Although her husband did convert to Christianity, he failed to learn to speak sufficient English to communicate. Hence, May-ling became her husband's voice on the international stage, and with his Western advisors. Of course, being extremely inflexible, he did not always follow her advice or that of others, which turned out to the detriment of the Nationalists. Nor did he follow the strong suggestions of the American generals and politicians, who, after all, footed most of the bill of his misdirected attempts to rout Mao's forces. They rightly expected that he first take care of the Japanese. While at one time the Chiangs were seen in the West as modernizing influences on China, this faded and even the Roosevelts became disenchanted by May-ling, their White House guest during the war. Later, President Harry Truman referred to May-ling's husband as "Cash My-check." Yet, May-ling managed to extract more than a billion dollars (1940\50s currency) from the Americans, such was her manipulative charm.
Pakula gives us a well-informed description of the Chiangs' stay in WWII's Chongqing, where the Nationalist forces had set up their headquarters. It is there that Ernest Hemingway referred to May-ling as "empress" in a not too flattering manner. It is from him that Pakula borrowed the term for for her main title of this biography. Hemingway, like so many others, saw the extravagance in which May-ling lived and traveled, even in wartime. And, then there are the three demands Chiang issued to the Americans, telling them if they were not met, "there would be a 'liquidation' of the Chinese theater and a 'readjustment' of China's position." May-ling not only supported these demands, but expected the American general in charge of affairs in China to give them his personal recommendation, something he understandably refused. We also learn of May-ling's affair with an important American presidential hopeful, who had come to Chongqing. It is not clear whether Chiang knew of his wife's indiscretion.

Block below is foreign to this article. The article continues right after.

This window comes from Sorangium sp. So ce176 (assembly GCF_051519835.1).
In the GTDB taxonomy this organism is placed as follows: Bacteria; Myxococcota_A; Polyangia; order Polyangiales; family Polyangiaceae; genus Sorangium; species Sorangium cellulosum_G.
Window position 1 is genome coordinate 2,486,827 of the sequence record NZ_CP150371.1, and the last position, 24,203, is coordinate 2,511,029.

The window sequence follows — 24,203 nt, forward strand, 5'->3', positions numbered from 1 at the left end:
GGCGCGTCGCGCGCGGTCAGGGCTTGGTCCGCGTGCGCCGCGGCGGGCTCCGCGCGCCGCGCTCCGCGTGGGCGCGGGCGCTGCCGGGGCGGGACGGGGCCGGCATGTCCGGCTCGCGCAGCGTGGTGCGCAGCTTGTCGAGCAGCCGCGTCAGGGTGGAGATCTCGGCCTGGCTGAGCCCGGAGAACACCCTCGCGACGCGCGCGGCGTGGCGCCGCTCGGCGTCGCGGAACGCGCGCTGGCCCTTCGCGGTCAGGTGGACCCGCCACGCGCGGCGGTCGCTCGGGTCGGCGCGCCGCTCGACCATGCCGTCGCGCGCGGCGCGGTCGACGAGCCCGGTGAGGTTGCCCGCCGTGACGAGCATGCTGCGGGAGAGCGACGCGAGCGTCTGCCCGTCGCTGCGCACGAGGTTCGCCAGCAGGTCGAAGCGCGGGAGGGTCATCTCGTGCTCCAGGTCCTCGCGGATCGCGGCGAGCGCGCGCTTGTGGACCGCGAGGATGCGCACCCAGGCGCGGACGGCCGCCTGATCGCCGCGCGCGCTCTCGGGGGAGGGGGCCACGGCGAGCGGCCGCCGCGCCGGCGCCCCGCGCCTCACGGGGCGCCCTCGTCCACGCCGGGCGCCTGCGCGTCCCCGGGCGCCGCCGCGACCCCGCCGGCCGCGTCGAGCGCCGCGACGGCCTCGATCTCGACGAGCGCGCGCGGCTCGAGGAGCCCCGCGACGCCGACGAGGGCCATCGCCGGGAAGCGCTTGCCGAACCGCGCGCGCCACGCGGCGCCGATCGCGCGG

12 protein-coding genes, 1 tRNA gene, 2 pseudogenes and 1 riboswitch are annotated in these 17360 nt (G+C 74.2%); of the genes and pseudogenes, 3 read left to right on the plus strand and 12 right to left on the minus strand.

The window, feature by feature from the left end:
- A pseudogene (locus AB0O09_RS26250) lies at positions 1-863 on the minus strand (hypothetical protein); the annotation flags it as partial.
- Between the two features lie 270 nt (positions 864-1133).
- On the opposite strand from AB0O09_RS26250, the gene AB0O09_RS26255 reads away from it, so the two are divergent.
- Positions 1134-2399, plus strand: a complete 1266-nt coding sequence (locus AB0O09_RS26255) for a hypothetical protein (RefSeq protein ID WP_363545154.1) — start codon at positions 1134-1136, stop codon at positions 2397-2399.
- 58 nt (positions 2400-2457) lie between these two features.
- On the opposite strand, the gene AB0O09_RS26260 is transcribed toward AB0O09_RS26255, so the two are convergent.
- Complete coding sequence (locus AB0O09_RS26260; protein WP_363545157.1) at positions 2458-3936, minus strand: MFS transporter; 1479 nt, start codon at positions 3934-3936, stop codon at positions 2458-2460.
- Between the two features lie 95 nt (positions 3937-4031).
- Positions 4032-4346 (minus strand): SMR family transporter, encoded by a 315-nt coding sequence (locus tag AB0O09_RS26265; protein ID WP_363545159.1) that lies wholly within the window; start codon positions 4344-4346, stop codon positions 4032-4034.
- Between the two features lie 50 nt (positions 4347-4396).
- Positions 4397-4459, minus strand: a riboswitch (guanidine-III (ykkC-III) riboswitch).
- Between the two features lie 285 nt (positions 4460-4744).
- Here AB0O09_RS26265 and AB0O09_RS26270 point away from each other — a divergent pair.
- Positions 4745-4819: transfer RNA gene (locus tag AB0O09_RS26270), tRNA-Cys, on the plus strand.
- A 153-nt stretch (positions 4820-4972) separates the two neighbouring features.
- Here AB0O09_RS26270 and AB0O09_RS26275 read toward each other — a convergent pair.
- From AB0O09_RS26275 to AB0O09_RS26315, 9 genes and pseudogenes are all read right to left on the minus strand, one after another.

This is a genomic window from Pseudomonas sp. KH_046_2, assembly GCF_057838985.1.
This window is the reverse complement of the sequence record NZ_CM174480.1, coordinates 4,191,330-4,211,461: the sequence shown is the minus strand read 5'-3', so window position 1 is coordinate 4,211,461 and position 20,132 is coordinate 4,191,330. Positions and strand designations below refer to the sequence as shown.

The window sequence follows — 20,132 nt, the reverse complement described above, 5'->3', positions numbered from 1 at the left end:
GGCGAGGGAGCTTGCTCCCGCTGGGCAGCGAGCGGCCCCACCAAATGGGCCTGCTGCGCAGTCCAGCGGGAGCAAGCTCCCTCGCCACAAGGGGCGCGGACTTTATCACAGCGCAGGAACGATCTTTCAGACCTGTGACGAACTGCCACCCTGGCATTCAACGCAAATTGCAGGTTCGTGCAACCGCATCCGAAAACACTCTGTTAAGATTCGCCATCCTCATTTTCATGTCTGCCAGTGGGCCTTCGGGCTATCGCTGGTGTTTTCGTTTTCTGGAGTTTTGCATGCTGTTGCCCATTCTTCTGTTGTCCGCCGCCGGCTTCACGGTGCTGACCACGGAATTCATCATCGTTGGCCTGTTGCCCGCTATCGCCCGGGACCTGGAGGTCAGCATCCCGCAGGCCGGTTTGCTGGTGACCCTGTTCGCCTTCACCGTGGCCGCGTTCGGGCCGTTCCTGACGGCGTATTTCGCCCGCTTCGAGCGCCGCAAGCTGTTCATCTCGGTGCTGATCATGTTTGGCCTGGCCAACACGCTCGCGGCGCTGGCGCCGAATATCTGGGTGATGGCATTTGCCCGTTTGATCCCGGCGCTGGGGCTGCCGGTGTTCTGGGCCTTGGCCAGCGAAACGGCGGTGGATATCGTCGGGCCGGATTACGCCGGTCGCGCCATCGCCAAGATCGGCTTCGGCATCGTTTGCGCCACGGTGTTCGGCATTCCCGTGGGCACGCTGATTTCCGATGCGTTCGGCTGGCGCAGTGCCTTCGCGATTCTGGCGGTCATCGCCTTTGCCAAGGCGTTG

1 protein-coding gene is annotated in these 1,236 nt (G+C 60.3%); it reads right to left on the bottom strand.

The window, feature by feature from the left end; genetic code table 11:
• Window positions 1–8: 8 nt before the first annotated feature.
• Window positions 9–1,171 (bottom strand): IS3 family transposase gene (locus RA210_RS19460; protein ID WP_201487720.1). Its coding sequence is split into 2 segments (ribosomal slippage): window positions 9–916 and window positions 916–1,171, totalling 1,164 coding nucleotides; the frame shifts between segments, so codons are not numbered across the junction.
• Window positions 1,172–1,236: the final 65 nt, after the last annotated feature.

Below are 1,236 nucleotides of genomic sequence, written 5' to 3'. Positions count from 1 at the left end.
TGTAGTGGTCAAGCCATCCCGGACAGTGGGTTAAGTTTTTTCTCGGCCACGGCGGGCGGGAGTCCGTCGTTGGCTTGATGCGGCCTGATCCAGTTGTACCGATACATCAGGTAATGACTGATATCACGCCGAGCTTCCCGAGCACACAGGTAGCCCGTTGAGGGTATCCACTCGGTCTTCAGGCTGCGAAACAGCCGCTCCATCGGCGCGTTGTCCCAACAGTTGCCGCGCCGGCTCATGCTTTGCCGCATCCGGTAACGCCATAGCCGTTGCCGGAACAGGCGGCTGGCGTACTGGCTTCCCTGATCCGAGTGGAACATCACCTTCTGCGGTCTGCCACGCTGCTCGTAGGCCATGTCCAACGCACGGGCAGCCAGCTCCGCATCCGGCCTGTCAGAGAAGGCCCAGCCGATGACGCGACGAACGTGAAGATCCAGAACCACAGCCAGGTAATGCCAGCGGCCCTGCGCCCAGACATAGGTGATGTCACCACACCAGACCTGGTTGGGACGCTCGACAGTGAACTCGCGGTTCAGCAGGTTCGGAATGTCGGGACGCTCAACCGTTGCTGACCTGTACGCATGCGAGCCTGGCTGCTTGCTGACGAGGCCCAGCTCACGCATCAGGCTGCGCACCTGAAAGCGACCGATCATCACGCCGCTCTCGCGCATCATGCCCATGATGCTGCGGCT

After the Nationalists retreated to Taiwan, May-ling spent more and more time abroad, perhaps to avoid being painted by the ruthlessness of the Kuomintang (KMT). But, May-ling had her own ruthless side as Eleanor Roosevelt discovered. When the US had problems with the United Mine Workers and their leader, John L. Lewis, Mrs. Roosevelt asked her guest how she might deal with this problem. "She never said a word," Mrs. Roosevelt revealed, "but the beautiful, small hand came up and slid across her throat." That gesture was very much indicative of how the KMT dealt with its opponents in China and on Taiwan.
After Chiang Kai-shek died in 1975, May-ling moved to New York City to lead a reclusive life. She rarely returned to Taiwan, where the people had turned against the KMT. At home in Manhattan she had contact with her American relatives, mostly the children of her brothers and sister Ai-ling. Not that she lived humbly. That was not May-ling's style. The apartment at 10 Gracie Square had 18 rooms, and she employed 24 servants. But she could not help trying to interfere in Taiwan's affairs. As late as 2000, when she was 103 years old, she tried to sway the election in favor of the KMT from New York, but failed. She died on October 23, 2003 and was interred at Ferncliff Cemetery in Hartsdale, NY with the intension of eventually being buried with her husband on Mainland China.
Pakula could easily have concentrated solely on May-ling Soong and her conflicting emotions and tendencies, in which west seemed constantly to be at war with east. For the reader, though, this book would have been a less satisfying experience. She mined a rich vein when she plunged into the historic aspects of China, especially the Ch'ing Dynasty, and the life under the corrupt Empress Cixi, the equally corrupt eunuchs, and the history of the opium wars, before she turned to May-ling's story. There are plenty of biographies of May-ling to be found, and countless histories of the dynasties, but the combination of the two created a new experience, demanding in its length and breadth, but eminently revealing. In some ways it is a story from which we can learn just how little China changes, despite outer trappings, and political philosophies.